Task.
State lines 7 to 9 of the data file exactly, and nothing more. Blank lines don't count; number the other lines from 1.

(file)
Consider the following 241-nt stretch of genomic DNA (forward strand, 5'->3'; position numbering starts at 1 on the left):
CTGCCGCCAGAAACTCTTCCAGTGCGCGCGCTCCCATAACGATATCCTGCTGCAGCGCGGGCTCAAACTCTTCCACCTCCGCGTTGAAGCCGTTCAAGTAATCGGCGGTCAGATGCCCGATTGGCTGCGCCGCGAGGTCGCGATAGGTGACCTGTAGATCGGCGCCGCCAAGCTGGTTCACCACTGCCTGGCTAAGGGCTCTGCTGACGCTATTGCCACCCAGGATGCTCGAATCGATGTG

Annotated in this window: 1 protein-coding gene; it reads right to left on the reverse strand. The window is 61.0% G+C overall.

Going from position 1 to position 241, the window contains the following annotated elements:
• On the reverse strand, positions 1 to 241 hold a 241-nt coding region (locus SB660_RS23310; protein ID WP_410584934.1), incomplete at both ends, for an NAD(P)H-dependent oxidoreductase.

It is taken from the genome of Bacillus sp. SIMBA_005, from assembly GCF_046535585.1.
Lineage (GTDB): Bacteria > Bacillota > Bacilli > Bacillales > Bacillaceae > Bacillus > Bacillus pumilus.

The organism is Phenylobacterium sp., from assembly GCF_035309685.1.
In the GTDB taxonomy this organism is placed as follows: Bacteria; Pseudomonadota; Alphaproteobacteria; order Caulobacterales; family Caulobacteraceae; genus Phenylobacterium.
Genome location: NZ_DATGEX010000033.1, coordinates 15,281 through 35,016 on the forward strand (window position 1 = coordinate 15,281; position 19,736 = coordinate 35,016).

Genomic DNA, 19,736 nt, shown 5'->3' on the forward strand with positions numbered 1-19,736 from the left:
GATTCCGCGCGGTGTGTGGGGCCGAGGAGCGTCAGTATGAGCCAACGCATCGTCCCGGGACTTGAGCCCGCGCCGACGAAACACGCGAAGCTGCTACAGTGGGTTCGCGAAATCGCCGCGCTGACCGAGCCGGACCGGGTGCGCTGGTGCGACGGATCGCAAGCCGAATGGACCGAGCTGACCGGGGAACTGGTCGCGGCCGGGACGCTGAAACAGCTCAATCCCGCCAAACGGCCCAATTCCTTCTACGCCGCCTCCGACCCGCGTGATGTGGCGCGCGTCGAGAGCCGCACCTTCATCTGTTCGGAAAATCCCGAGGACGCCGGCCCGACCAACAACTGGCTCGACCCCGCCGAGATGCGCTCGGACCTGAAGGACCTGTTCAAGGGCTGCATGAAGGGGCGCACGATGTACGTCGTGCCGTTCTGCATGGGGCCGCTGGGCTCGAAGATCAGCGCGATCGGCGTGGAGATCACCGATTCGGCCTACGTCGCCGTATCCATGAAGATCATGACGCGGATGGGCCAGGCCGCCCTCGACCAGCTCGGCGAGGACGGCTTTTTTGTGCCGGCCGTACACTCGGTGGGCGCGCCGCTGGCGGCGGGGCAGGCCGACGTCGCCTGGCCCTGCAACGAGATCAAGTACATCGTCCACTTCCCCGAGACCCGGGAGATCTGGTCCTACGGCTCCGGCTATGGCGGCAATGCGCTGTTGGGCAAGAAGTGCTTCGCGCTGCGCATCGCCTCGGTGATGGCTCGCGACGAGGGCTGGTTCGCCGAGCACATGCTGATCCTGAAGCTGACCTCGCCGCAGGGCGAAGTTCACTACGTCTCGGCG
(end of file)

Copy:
Lineage (GTDB): Bacteria > Bacillota > Bacilli > Bacillales > Bacillaceae > Bacillus > Bacillus pumilus.

The organism is Phenylobacterium sp., from assembly GCF_035309685.1.
In the GTDB taxonomy this organism is placed as follows: Bacteria; Pseudomonadota; Alphaproteobacteria; order Caulobacterales; family Caulobacteraceae; genus Phenylobacterium.